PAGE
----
Singapore Detains First Woman For Radicalism Under ISA After She Planned To Join Islamic State

The 22-year-old preschool teacher had been posting pro-ISIS material online since 2014 and was also looking for a terror supporter in Syria to marry.

SINGAPORE: Singapore has detained its first female citizen for radicalism under the Internal Security Act (ISA), said the Ministry of Home Affairs (MHA) on Monday (June 12).

Syaikhah Izzah Zahrah Al Ansari, a 22-year-old contract infantcare assistant with the PCF (PAP Community Foundation) Sparkletots preschool programme, was detained in June this year.

Her radicalisation started in 2013 through online propaganda related to the Islamic State terrorist group, said MHA.

“She began to believe that ISIS (Islamic State of Iraq and Syria) represented the true spirit of Islam. Her radicalisation deepened over time,” a press release read. “This was exacerbated by a wide network of foreign online contacts which she developed. They included ISIS militants and supporters, some of whom have either been killed in Syria or arrested for terrorism-related activities.”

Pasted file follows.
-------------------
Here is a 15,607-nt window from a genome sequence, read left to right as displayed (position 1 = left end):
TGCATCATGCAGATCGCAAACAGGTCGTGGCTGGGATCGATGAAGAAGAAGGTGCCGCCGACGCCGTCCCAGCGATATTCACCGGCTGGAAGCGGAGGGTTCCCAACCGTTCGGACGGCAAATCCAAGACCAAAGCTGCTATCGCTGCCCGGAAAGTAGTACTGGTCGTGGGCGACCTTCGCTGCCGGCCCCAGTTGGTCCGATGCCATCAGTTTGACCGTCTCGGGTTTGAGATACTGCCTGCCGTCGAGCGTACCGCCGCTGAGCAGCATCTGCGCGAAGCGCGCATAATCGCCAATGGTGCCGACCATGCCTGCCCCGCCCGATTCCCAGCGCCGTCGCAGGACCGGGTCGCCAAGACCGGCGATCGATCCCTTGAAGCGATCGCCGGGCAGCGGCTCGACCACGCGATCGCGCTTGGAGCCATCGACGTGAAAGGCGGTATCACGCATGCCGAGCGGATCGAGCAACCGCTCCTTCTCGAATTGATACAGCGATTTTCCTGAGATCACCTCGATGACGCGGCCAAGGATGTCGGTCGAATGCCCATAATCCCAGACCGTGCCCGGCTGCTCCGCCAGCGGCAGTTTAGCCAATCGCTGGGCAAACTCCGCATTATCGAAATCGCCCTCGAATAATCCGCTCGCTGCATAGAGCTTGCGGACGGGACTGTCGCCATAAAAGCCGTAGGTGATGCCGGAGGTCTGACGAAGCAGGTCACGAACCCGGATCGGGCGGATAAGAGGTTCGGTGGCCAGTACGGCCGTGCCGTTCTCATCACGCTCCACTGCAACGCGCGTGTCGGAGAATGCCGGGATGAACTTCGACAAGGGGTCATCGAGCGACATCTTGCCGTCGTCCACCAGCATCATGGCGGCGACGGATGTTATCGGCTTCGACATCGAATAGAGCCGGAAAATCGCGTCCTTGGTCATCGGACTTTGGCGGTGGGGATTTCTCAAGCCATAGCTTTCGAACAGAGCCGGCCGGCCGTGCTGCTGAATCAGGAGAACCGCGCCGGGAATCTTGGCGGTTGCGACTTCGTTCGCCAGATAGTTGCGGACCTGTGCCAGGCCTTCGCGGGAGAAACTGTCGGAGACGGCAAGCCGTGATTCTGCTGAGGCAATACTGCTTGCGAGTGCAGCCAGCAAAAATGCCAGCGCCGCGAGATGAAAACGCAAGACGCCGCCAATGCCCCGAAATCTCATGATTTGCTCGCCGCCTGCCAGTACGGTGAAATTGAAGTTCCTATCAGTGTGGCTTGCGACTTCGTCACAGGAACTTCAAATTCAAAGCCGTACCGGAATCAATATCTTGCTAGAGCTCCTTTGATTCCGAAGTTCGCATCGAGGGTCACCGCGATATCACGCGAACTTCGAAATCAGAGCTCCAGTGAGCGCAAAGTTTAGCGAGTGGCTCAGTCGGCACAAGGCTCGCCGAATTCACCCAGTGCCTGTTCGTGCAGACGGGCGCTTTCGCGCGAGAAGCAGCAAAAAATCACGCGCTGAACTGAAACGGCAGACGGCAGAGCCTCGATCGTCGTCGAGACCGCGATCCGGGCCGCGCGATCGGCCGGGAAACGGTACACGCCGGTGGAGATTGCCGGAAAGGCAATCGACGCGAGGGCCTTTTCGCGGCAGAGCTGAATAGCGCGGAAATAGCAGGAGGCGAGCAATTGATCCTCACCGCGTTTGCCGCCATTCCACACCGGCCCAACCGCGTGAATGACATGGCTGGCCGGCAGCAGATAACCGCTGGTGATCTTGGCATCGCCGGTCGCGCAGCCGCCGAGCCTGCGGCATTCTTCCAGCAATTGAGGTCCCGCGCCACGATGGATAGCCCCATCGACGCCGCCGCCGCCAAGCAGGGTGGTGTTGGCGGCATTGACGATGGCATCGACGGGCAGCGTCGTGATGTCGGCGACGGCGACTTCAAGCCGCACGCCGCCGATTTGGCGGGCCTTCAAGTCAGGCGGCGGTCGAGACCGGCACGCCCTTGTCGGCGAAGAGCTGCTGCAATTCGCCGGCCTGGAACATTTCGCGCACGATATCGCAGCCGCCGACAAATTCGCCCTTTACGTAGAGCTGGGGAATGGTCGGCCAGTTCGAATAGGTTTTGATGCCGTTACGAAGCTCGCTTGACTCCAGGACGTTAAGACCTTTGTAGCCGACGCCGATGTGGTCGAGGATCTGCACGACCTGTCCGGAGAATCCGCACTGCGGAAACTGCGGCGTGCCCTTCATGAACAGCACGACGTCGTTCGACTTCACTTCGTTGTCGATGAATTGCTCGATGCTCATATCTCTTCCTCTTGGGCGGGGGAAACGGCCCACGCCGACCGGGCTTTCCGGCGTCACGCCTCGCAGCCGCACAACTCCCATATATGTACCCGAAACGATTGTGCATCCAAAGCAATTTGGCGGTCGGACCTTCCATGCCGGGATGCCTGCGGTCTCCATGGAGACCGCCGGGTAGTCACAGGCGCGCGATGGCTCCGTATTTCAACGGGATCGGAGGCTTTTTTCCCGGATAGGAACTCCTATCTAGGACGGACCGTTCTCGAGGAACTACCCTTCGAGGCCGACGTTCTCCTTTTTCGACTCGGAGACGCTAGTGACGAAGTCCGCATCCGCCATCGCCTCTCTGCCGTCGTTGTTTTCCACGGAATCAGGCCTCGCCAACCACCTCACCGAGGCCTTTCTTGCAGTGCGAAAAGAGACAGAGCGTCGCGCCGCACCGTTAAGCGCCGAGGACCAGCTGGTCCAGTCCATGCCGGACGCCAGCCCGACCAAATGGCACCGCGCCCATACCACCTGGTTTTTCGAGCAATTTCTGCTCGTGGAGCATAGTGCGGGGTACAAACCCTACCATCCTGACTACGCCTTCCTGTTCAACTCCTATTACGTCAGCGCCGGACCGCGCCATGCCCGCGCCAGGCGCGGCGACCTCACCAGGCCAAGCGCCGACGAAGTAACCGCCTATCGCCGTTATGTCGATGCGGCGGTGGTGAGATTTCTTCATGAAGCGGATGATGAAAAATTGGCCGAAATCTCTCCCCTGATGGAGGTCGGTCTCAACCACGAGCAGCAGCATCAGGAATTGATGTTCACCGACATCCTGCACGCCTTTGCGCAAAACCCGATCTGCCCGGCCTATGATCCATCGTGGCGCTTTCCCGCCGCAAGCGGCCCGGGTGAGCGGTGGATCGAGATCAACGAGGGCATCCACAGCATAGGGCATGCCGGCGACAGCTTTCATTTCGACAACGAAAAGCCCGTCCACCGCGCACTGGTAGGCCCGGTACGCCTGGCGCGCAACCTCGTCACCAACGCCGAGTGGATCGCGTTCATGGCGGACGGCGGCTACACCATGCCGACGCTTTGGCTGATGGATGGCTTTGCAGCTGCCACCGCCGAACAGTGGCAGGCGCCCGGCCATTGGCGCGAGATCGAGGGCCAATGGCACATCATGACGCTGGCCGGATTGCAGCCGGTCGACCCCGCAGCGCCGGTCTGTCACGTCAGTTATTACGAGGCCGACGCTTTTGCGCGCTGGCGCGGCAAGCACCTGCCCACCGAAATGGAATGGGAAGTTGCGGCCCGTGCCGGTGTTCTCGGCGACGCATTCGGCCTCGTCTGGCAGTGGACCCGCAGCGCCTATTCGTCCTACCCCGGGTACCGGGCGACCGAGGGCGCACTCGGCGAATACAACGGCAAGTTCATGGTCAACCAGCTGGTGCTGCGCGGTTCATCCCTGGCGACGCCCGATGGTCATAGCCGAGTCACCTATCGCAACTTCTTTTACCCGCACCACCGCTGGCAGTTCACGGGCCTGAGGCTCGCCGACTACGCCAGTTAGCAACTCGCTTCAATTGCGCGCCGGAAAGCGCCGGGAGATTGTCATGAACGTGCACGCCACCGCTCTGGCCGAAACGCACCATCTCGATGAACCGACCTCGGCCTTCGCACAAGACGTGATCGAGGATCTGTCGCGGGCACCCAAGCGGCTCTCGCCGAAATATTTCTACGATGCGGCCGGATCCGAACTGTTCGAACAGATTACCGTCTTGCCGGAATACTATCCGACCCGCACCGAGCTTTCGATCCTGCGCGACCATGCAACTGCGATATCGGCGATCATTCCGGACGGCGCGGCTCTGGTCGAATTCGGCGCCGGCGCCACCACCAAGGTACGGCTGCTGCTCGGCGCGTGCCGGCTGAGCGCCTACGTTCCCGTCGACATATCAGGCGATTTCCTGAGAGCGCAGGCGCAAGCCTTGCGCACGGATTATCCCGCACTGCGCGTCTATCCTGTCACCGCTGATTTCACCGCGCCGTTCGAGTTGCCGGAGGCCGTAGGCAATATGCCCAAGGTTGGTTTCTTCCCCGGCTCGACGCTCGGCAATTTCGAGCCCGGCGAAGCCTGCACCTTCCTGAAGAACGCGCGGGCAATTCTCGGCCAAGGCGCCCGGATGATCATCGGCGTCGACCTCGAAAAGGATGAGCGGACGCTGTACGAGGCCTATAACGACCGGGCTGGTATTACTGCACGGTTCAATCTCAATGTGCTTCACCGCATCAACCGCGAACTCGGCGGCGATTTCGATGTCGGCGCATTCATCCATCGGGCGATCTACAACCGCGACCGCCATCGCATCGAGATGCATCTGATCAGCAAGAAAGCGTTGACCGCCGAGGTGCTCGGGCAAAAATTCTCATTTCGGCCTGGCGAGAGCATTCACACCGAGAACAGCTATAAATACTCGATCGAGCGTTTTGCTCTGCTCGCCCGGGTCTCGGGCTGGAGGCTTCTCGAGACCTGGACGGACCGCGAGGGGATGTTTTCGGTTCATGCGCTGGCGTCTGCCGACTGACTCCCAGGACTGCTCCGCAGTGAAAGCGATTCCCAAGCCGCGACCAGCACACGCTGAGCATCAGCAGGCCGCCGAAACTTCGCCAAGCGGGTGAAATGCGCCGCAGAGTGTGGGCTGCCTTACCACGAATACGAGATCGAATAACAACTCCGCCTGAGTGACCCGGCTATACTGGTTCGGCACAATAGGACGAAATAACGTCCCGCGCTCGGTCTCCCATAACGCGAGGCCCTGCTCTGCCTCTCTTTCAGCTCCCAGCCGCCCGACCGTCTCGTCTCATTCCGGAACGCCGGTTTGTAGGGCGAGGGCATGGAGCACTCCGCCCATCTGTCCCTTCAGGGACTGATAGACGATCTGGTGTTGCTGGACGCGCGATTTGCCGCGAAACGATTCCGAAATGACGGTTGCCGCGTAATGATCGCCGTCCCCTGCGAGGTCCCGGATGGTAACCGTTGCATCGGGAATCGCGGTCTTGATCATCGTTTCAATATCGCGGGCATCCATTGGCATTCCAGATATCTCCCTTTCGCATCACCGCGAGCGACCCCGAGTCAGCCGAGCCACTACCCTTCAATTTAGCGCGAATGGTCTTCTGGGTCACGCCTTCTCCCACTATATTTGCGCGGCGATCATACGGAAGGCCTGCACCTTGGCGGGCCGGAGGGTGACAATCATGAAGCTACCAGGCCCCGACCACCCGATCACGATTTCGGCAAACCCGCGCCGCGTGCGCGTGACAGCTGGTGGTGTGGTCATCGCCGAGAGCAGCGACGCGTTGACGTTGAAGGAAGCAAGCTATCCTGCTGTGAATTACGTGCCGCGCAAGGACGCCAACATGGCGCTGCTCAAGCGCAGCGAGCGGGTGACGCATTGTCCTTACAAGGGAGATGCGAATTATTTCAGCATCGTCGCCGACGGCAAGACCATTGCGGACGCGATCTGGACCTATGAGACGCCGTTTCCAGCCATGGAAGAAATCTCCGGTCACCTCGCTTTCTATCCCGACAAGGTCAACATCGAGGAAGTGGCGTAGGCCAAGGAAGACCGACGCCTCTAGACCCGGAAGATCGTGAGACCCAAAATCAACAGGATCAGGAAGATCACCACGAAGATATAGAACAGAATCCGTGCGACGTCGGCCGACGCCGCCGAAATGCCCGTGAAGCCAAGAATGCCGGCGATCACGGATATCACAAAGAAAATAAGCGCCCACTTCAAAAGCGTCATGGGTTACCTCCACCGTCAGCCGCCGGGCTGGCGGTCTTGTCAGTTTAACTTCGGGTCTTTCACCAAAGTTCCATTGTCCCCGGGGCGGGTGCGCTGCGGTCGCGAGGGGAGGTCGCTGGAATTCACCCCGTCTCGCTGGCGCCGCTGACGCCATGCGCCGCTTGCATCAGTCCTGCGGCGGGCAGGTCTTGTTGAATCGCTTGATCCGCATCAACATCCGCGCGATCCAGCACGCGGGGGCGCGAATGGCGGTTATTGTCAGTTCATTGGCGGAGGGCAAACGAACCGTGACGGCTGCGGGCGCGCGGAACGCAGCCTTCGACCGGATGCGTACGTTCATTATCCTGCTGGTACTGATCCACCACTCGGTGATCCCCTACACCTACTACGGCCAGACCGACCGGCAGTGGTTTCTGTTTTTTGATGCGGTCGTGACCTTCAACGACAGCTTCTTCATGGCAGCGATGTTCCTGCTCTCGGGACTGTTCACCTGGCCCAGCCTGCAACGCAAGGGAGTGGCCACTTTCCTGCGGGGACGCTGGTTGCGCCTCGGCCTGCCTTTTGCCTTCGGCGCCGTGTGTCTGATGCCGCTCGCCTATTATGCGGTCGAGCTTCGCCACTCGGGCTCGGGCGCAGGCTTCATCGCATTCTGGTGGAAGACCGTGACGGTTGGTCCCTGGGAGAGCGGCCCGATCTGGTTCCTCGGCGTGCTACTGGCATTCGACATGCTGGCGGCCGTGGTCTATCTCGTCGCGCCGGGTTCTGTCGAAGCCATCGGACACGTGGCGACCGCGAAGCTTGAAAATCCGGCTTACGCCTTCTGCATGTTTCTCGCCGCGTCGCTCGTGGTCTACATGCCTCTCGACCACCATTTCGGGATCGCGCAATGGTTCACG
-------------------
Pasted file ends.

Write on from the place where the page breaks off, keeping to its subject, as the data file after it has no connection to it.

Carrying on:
Since 2014, Izzah actively posted and shared pro-ISIS material online. Several of her social media platforms were removed by administrators because of such content, but she created new ones.

MHA said Izzah was also intent on joining ISIS and was actively planning to make her way to Syria, with her young child, to do so.

“She supported ISIS’s use of violence to establish and defend its self-declared ‘caliphate’, and aspired to live in it,” said the ministry. “To this end, she said that since 2015, she was looking for ‘a Salafi or an ISIS supporter’ to marry and settle down with him and her child in Syria.”

“She said she would support her husband if he fought for ISIS in Syria as she believed she would reap ‘heavenly rewards’ if he died in battle. With her ‘elevated status’ as a ‘martyr’s widow’, she felt she could (then) easily marry another ISIS fighter in Syria.”

Izzah also said she was prepared to undergo military training and engage in armed combat to defend ISIS if called upon by the terrorist group to do so, MHA added.

Her sister and parents – who are both freelance Quranic teachers – came to know of her radical postings in 2015 and her intention to join ISIS in Syria. They did not alert the authorities and tried on their own to dissuade her, but were unsuccessful.

Izzah continued down the path of radicalism, said MHA, and in April this year, “boasted” to a contact that the Singapore authorities had not detected her.

In its press release, the MHA reiterated that importance of family members and friends to let the authorities know of anyone they suspect is being radicalised or planning terror attacks.



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